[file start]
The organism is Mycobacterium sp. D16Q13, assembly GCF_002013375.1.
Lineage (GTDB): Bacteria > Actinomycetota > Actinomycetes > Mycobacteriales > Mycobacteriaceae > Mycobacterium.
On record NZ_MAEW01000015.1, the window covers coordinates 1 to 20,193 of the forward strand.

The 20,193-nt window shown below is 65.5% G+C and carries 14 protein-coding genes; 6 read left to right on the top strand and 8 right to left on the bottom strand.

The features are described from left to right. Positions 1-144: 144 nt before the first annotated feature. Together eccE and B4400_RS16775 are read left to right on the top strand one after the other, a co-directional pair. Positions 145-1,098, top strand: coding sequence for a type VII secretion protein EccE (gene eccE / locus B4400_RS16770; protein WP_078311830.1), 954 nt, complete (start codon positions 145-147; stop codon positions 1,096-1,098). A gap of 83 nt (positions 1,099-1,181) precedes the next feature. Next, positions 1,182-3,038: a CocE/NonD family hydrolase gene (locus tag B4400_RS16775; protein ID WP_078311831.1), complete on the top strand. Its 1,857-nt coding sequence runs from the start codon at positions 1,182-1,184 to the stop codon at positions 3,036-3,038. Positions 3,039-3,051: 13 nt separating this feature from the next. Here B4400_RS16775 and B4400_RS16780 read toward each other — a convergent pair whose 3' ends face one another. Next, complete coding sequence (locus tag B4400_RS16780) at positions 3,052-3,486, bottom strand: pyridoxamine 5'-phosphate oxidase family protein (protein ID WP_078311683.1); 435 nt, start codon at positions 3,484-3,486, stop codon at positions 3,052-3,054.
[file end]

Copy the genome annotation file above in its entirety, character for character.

The organism is Mycobacterium sp. D16Q13, assembly GCF_002013375.1.
Lineage (GTDB): Bacteria > Actinomycetota > Actinomycetes > Mycobacteriales > Mycobacteriaceae > Mycobacterium.
On record NZ_MAEW01000015.1, the window covers coordinates 1 to 20,193 of the forward strand.

The 20,193-nt window shown below is 65.5% G+C and carries 14 protein-coding genes; 6 read left to right on the top strand and 8 right to left on the bottom strand.

The features are described from left to right. Positions 1-144: 144 nt before the first annotated feature. Together eccE and B4400_RS16775 are read left to right on the top strand one after the other, a co-directional pair. Positions 145-1,098, top strand: coding sequence for a type VII secretion protein EccE (gene eccE / locus B4400_RS16770; protein WP_078311830.1), 954 nt, complete (start codon positions 145-147; stop codon positions 1,096-1,098). A gap of 83 nt (positions 1,099-1,181) precedes the next feature. Next, positions 1,182-3,038: a CocE/NonD family hydrolase gene (locus tag B4400_RS16775; protein ID WP_078311831.1), complete on the top strand. Its 1,857-nt coding sequence runs from the start codon at positions 1,182-1,184 to the stop codon at positions 3,036-3,038. Positions 3,039-3,051: 13 nt separating this feature from the next. Here B4400_RS16775 and B4400_RS16780 read toward each other — a convergent pair whose 3' ends face one another. Next, complete coding sequence (locus tag B4400_RS16780) at positions 3,052-3,486, bottom strand: pyridoxamine 5'-phosphate oxidase family protein (protein ID WP_078311683.1); 435 nt, start codon at positions 3,484-3,486, stop codon at positions 3,052-3,054.